Potential entrepreneurs and inventors are individuals motivated primarily by the desire to create something new, the desire for autonomy, and financial independence who are equally convinced that their product or service idea possesses tremendous potential. However, without a structure in place and vital concerns to honestly deliberate, as well as confront, the prospective entrepreneur may be diving into an unfamiliar commitment prematurely.
Asking the right questions to prepare the road map ahead, along with predicting the worst-case scenarios, will place the aspiring businessperson in a superior proactive rather than in a totally capricious and reactive position.
As a serial entrepreneur stretching over 35 years and in three countries, I have developed a series of questions to asses prior to engaging in a new enterprise. The self-evaluation questions which should be addressed are as follows:
1) Will my product or service idea be viable, and does it solve a problem?
- Do an adequate/in-depth research of your target market(s) and your competition (if any).
- Know your potential size of your target market(s).
- Be familiar with your USP (Unique Selling Proposition). Can you articulate
- Establish a business model to identify the products or services the business will sell (whether B2C, B2B or both), and among other elements to ponder such as the target market it has identified, and the expenses it anticipates.
- If what you are planning to offer is considered disruptive and will make people’s lives easier, than your chances of acceptance and sales will be significantly higher than the average existing competition.
2) Do I have adequate funding to launch it and keep the business going?
- There should be sufficient start-up funds, as well as funding available to keep the business active for cash-flow purposes, as well as to grow the company. Every type of business has different funding requirements.
- Sources of funding are bootstrapping/own funds, debt (line of credit, credit cards, traditional and alternative bank loans) and/or equity (friends, family, potential investors, etc.)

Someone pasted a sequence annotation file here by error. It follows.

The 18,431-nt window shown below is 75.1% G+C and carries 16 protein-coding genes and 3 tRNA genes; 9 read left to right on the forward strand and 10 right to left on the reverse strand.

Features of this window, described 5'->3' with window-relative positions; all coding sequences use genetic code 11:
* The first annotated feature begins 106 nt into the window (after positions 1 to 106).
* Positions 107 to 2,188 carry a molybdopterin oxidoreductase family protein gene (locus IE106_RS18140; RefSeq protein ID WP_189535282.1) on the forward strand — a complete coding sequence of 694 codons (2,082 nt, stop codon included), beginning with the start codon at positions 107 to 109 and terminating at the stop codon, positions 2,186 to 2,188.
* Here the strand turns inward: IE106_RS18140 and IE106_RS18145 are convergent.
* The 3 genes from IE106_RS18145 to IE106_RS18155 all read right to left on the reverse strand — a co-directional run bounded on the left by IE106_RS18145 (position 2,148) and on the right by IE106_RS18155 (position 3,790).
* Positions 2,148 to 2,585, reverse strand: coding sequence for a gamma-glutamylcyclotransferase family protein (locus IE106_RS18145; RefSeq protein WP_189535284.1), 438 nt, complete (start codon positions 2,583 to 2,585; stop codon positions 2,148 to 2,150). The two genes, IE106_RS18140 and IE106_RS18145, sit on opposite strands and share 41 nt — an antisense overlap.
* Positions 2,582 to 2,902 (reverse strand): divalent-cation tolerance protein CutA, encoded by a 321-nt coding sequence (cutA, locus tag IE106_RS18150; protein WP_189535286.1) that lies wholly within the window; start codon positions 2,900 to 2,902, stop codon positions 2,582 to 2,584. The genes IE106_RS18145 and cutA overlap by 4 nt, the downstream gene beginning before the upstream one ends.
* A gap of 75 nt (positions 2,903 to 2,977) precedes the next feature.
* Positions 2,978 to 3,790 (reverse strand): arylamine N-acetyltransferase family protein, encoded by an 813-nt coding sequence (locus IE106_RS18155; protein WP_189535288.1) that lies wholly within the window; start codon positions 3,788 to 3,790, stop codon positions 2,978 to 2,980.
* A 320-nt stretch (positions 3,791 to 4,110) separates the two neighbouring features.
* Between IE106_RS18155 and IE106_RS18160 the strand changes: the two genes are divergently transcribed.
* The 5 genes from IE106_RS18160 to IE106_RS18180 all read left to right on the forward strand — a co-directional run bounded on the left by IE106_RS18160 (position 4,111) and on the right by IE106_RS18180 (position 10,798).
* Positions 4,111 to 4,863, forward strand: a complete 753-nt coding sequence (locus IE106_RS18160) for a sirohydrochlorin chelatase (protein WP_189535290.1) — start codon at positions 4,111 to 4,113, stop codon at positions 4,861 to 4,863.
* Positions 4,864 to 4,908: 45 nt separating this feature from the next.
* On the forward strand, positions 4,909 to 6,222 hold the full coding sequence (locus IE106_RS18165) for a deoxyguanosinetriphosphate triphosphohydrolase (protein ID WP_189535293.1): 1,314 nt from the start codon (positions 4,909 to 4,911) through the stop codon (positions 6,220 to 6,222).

3) Do I possess the characteristics required to deal with entrepreneurial hardships?
- An effective businessperson has an inquiring mind and should never stop learning. Familiarize himself or herself with the barriers and challenges an entrepreneur is often confronted with.
- Possess tenacity and able to think clearly. Intense emotions from pressure should be restrained. Cool heads prevail and easier to undertake problems.
- Organizational skills are critical along with an open mind and fiscal discipline.
- Should not feel uneasy delegating tedious tasks (whether in-house or outsourced) and focusing on the core business operations.
4) How much do I know about the industry I’m seeking to embark in?
A clear understanding of the business is imperative. The entrepreneur should be a perpetual student of the business and constantly seeking ways to innovate and improve oneself and the operations.
5) Can I succinctly address all 4P’s of marketing (a.k.a “the marketing mix”) for the product(s) or service(s) I desire launching?
Every entrepreneur should be familiar with the marketing mix (Product, Price, Place & Promotion) and how each one applies to his or her product(s) or service(s).
6) What are my financial projections (3 to 5 years)?
- Achievable? Adequate? What about profit and cash flow?
- Number of employees planning to hire (payroll costs), amount needed to spend on R&D, equipment, etc.
7) What is my exit strategy?
a) If things go awry.
An entrepreneur should know when to walk away if his or her business is floundering with little chance of turning it around. Perhaps sell it if someone else can salvage it. It is not a good idea to keep injecting good money after bad.
b) If the business is thriving in 5-7 years?
It may be a good time to pass on the reins to a capable family member, sell the shares to the partner(s), go public, or negotiate a buy-out from an established brand or competitor. If seeking funds from an Angel Investor or Venture Capital firm, this will need to be addressed.
8) Do I have a circle of outside support such as a mentor/coach, attorney, accountant etc.?
A savvy businessperson surrounds himself or herself with mentors and knowledgeable advisors, who will nurture the executive to become a better and successful entrepreneur.
The aspiring businessperson should be honest with himself or herself of the challenges that lurk in launching and operating an enterprise — it is not all rosy and glory. Start-ups do not occur in theory. These questions, when answered wisely and truthfully, ensure the would-be entrepreneur does not get caught in a sensual dream that turns into a living nightmare.